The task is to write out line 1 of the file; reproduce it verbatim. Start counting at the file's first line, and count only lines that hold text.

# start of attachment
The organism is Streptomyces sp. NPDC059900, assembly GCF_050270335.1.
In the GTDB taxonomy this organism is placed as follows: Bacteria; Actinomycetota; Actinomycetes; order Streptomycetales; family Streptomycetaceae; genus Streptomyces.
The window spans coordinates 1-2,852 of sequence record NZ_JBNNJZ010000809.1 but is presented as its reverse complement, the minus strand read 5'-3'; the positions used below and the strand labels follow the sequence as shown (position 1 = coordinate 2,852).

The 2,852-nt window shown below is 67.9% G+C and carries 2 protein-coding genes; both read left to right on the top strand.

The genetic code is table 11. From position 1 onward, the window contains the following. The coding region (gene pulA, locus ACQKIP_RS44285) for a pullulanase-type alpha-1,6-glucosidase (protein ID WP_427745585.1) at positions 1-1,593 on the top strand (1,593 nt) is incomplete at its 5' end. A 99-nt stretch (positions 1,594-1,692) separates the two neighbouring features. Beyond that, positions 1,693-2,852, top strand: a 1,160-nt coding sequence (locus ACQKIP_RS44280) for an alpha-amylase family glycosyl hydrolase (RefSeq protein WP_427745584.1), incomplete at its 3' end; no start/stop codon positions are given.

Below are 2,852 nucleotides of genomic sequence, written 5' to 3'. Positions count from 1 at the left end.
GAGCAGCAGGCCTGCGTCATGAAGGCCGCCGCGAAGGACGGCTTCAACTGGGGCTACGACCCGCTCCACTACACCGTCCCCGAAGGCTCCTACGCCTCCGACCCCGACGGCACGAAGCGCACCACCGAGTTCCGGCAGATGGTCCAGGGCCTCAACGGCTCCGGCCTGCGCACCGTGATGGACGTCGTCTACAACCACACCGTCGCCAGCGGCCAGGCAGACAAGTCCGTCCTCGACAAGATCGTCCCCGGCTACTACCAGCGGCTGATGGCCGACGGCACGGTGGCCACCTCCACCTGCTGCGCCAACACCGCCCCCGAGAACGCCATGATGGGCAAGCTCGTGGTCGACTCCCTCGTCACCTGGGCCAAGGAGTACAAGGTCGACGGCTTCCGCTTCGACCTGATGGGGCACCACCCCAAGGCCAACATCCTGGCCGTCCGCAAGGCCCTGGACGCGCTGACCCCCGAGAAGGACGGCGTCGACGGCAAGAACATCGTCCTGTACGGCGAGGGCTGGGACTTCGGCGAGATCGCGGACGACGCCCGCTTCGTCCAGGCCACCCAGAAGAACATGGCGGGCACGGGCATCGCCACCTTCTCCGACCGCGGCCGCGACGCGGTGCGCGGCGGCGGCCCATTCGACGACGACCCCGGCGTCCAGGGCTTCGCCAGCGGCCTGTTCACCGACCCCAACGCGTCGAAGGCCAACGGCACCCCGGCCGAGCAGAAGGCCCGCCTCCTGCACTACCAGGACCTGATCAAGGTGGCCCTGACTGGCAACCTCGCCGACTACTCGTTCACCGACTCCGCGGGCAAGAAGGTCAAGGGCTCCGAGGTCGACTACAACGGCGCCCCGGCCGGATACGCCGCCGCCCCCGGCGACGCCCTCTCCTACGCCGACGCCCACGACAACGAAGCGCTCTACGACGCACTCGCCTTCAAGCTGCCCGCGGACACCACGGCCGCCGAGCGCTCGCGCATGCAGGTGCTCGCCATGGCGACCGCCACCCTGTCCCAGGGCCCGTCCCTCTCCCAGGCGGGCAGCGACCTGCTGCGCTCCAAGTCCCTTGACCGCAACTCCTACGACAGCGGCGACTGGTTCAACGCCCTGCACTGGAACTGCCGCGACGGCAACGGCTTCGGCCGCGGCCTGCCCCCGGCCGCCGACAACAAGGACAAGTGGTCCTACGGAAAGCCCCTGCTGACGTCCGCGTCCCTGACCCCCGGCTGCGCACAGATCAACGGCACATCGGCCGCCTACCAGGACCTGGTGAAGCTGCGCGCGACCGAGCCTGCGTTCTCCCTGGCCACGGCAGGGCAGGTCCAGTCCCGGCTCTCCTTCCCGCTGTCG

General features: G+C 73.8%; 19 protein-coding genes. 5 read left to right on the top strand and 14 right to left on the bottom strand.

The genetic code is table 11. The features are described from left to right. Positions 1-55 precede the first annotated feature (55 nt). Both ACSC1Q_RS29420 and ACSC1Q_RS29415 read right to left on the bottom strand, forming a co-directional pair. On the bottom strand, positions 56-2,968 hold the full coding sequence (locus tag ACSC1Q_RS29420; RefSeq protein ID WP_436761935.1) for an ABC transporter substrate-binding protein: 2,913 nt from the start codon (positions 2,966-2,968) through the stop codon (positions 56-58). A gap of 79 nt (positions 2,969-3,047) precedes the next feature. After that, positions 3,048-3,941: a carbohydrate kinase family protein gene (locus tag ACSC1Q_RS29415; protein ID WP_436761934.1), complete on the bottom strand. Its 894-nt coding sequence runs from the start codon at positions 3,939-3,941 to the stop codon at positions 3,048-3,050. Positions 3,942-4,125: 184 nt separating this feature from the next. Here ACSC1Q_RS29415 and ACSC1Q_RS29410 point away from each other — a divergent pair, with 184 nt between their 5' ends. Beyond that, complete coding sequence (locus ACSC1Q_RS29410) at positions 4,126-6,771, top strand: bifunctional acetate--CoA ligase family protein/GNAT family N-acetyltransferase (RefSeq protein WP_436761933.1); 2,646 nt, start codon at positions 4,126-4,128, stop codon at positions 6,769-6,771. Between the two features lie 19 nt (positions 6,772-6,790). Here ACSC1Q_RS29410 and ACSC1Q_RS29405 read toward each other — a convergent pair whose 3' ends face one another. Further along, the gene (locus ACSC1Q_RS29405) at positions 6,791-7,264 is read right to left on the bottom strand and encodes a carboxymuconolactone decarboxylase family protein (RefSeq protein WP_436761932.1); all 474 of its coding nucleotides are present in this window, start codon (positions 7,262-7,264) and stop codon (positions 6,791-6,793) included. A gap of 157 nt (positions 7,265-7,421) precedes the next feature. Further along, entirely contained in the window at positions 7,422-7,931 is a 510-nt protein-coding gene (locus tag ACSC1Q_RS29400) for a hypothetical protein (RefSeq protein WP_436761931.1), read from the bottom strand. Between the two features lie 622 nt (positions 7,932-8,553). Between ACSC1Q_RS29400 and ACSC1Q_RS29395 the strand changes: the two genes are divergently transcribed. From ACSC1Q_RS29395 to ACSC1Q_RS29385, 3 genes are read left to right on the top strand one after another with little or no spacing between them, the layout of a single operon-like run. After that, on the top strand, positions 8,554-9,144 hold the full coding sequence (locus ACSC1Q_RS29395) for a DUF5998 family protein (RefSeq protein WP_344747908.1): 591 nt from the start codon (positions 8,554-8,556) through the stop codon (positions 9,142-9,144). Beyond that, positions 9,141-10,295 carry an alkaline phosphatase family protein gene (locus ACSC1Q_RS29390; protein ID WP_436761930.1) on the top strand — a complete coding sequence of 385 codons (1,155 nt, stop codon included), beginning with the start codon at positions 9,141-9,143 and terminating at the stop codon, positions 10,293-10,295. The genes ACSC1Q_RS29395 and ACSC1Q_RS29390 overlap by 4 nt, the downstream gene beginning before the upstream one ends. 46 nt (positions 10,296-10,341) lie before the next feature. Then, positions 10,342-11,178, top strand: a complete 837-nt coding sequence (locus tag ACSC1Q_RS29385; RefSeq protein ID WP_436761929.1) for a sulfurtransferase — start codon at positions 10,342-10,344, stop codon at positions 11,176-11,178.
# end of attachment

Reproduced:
The organism is Streptomyces sp. NPDC059900, assembly GCF_050270335.1.